[Xenomai] Porting Xenomai on iMX6SX

Mauro Salvini mauro.salvini at smigroup.net
Mon Feb 6 16:13:32 CET 2017

On Mon, 2017-02-06 at 15:28 +0100, Philippe Gerum wrote:
> On 02/06/2017 09:29 AM, Mauro Salvini wrote:
> > On Thu, 2017-02-02 at 10:52 +0100, Philippe Gerum wrote:
> >> On 02/01/2017 10:00 AM, Mauro Salvini wrote:
> > I restarted my tests from scratch: my current situation is SMP
> > enabled, arm-global-timer and arm-twd-timer not configured in dts.
> > I'm using the SabreSD board from Freescale.
> >
> Seems weird. Why not using a !SMP kernel on your single core SoC? There
> may be assumptions in the code that such devices are available if SMP is
> enabled.

I'm using the default defconfig shipped with kernel (that is multiarch
too). I will do a try with !SMP.

> > 
> > When I run latency test I observe two strange behaviors:
> > 
> > - the first is that if I change the default sampling period value
> > (1000us) to 100us, maximum and average latencies significantly decrease
> > (average from ~27us to ~14us, and maximum from ~40us to ~28us). Is it
> > normal?
> Yes, nothing strange. The more frequent the real-time cycle, the less
> time the regular Linux kernel has for evicting the cachelines used by
> the Cobalt co-kernel on the same CPU. The hotter the cachelines
> referenced by Cobalt, the shorter the latencies.

Got it.

>  I don't observe this on an old x86 machine (but that runs
> This is comparing apples and oranges. The cache performances are quite
> different here - especially compared to the i.MX6 series with PL3xx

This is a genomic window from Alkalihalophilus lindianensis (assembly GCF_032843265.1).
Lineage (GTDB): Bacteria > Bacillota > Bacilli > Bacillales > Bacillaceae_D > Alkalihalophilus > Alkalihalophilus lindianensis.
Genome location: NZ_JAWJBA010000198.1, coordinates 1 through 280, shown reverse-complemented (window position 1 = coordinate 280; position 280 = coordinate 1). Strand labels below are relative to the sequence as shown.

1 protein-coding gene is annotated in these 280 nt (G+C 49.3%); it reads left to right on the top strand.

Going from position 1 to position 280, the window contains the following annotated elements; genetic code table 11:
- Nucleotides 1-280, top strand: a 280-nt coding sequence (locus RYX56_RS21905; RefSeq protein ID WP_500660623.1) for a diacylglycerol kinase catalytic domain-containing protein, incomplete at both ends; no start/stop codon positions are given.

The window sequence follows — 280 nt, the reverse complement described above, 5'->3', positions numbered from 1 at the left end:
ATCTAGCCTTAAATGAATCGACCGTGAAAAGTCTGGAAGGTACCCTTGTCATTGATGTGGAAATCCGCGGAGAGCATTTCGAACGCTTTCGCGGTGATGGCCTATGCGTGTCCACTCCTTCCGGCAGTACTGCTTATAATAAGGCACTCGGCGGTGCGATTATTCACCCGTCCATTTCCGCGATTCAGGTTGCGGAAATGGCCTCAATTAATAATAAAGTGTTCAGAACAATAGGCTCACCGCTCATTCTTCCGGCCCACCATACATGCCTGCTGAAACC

> external L2 caches. Running Xenomai 3 on a properly calibrated x86 box
> should give you better numbers than 2.5 has.

Ok. Yes sorry, you are right, they are absolutely distinct worlds.

> Also, make sure to calibrate the Cobalt clock before testing, e.g. using
> the autotuner.

Yes, I always do it before run xeno-test.

> > xenomai 2.5). By the way, I see in configure script that ARM is the only
> > arch that has a default sampling period at 1000us (other archs are
> > 100us).
> Yes, because historically, ARM v4/v5 SoCs used to be unable to sustain
> 10Khz sampling loops without locking up the machine. This is obviously
> not the case anymore with v7, but the conservative sampling period has
> stuck in the config file.

Ok, got it.

> > 
> > - the second is that minimum latencies constantly decrease by 0.001us at
> > every 4 iterations (with random spurious values sometimes), instead of
> > changing between each iteration as usual (here an example, last two
> > columns are cut away for readability):
> There it changed.
> > Seems like a weird drift.
> >
> I don't think so, you would notice the same drift in all other columns.
> There are too few samples listed above to conclude anything.

Yes, I reported only a block of samples, but the decreasing trend stills
on until the end of the test.

These values seems me strange because I usually observed slight changes
on values between every iteration, but always on x86 world.
I'm new to ARM world and I have to consider some "relocation" of my
beliefs and "experiences" :-)

> > Clocktest results:
> > == Testing built-in CLOCK_HOST_REALTIME (32)
> > CPU      ToD offset [us] ToD drift [us/s]      warps max delta [us]
> > --- -------------------- ---------------- ---------- --------------
> >   0                  1.7           -0.022          0            0.0
> > 
> > Could you point me to how to investigate about these behaviors?
> > 
> I see no issue here, if those values are stable: the offset and drift
> given in micro-seconds are minimal compared to Linux's idea of time.
> Please note that CLOCK_HOST_REALTIME is used for timestamping based on a
> real-time compatible version of the regular CLOCK_REALTIME, this is not
> the monotonic clock source used internally by Cobalt for timing duties.

My mistake in writing order, I didn't mean that clocktest was wrong (it
reports quite stable values), I put it there only to have a complete

Philippe, thank you very much for your precious help.


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